PUCO chairman wants to “change the dialogue” on energy policy in Ohio

Asim Haque wants to “change the dialogue” about energy policy in Ohio; the chairman of the Public Utilities Commission of Ohio (PUCO) wants the commission to focus on electricity distribution, not generation, Columbus Business First reports. The PUCO “kickstarted” the effort to making that change “with a days-long conference called PowerForward (see our March 13, 2017 blog post),” according to the article. PowerForward “is a review of new tech and regulatory innovations with an eye toward how the changes will affect the power grid. . . . the wonkish embodiment of what Haque wants the PUCO to become — to focus on how power is delivered and used by customers.” Haque “said he has made a point of reaching out to lawmakers about energy issues.” He “sees his job as not trying to influence lawmakers,” but rather “to act as an adviser who helps them see both sides of issues and peel away the layers of lobbyist speak.” For more, read the full article.

Miscellaneous

Ohio leads Midwest in solar jobs, second overall in clean energy jobs

As the number of Americans working in clean-energy jobs approaches 600,000, Ohio and Michigan “are home to a large portion” of that workforce, The Toledo Blade reports. Ohio “leads the Midwest” in solar with 8,719 jobs, and last year “experienced a 4.6 percent growth in clean energy jobs,” according to a recently released report. The 2017 Clean Jobs Midwest report, compiled by Clean Energy Trust and Environmental Entrepreneurs, shows the “Midwest added more than 30,000 clean energy jobs last year,” with 4,661 of those in Ohio, according to The Blade. While Ohio “leads the Midwest in clean energy manufacturing jobs,” the state has fallen behind in wind energy since the 2014 legislation that created “the most restrictive” turbine setback limits in the country. That restriction could be costing Ohio billions (see our June 7, 2017 blog post). Gail Parson, Environmental Entrepreneurs spokesperson Gail Parson said that “gets back to why policies matter so much, but the clean energy march is progressing.” For more, read the full article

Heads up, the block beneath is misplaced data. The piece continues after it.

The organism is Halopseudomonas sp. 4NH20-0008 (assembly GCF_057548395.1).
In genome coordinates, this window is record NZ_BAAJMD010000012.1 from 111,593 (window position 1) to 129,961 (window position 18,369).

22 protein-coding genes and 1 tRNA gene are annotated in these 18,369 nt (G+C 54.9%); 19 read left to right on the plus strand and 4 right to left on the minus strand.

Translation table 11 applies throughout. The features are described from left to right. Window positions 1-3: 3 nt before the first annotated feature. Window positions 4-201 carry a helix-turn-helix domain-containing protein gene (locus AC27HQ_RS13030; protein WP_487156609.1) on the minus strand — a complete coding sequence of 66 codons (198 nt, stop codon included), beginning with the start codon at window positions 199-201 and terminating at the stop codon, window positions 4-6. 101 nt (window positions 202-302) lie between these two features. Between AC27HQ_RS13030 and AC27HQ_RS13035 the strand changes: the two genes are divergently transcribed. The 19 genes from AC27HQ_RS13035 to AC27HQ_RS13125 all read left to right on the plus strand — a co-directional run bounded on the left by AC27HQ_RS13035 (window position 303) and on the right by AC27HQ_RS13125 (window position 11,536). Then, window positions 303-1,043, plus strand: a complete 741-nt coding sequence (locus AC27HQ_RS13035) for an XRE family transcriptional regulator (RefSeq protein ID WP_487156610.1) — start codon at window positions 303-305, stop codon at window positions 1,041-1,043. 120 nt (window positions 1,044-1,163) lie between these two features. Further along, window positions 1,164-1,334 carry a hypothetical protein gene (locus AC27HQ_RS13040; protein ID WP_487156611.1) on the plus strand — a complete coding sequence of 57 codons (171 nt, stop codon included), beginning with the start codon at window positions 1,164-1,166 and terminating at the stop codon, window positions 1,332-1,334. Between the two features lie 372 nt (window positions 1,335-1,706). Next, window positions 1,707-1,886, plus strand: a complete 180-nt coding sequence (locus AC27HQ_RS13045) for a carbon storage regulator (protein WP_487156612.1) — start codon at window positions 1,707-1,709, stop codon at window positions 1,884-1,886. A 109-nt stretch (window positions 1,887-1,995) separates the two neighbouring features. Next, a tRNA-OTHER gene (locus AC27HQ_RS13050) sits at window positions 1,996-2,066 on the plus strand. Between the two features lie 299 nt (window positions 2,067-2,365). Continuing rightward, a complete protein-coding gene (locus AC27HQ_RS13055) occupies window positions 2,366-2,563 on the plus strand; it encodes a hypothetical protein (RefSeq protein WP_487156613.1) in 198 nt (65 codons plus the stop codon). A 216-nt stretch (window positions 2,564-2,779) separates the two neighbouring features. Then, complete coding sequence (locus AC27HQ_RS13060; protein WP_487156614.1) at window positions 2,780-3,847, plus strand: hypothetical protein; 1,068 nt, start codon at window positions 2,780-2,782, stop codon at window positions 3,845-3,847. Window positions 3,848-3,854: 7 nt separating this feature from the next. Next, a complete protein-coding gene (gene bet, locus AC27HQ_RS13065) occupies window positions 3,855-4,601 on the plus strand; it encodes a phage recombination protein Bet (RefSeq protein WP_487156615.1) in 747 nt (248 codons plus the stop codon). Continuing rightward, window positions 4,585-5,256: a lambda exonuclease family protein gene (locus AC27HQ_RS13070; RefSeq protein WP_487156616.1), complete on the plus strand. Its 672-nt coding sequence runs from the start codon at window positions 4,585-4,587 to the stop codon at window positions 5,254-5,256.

Manufacturing, Logistics & Transp., Renewable Energy, Solar, Wind

Proposed Vinton County 125-MW solar project could generate revenue for area

Officials in Vinton County “are laying out the welcome mat” for a proposed solar farm that would generate tax revenue in addition to electricity, The Columbus Dispatch reports. Invenergy, a renewable energy company based in Chicago, “plans to build the 125-megawatt solar farm” on privately owned “reclaimed strip-mined land just outside McArthur,” according to the article. County Commissioners said the “value to Vinton County lies in the tax revenue the project would generate.” They “anticipate negotiating a payment-in-lieu-of-taxes agreement” that would “generate $827,822 for county and local governments and the countywide school district, which would receive $389,902 of the annual total.” The proposed site of the project currently generates $11,717 in annual property taxes. For more, read the full article.

Renewable Energy, Solar

Akron’s Energy Special Improvement District expanded to all of Summit County

Summit County Council recently voted to “expand the Akron Energy Special Improvement District [ESID] throughout the county” to offer an incentive to organizations to “make energy-efficient improvements,” Cleveland.com reports. Businesses, local governments, and nonprofits “will be eligible to fund energy-efficient lighting upgrades, roof repairs, window repairs and other energy-efficient renovations through the Property Assessed Clean Energy program,” known as PACE, according to the article. The program allows commercial property owners to finance those improvements and repay the loans through property assessments. Summit County Executive Ilene Shapiro said the expansion “will create economic development opportunities that are not only energy efficient but financially beneficial for our largest cities and our smallest townships.” For more, read the full article

Energy Efficiency, Funding Opportunities, Project Finance

Ohio offers $11M in tax credits as Amazon eyes two more facilities in state

Monroe and North Randall could be the newest Ohio locations for Amazon distribution centers, and the state is offering $11.6 million in tax credits to help make that happen, The Columbus Dispatch reports. Amazon “officially announced plans for the North Randall project” that includes a $100 million investment “to develop an 855,000-square-foot center employing 2,000 workers earning $55.4 million a year,” according to the article. Amazon would invest $30 million in the Monroe project, which is expected to create “1,000 jobs with an annual payroll of $26.7 million if the company goes ahead with the project.” The Dayton Business Journal reports that a JobsOhio spokesperson “said it will continue to work with the company” and that the combined $11.6 million tax credit from The Ohio Tax Credit Authority was “an important step.” For more, read the full Columbus Dispatch and Dayton Business Journal articles.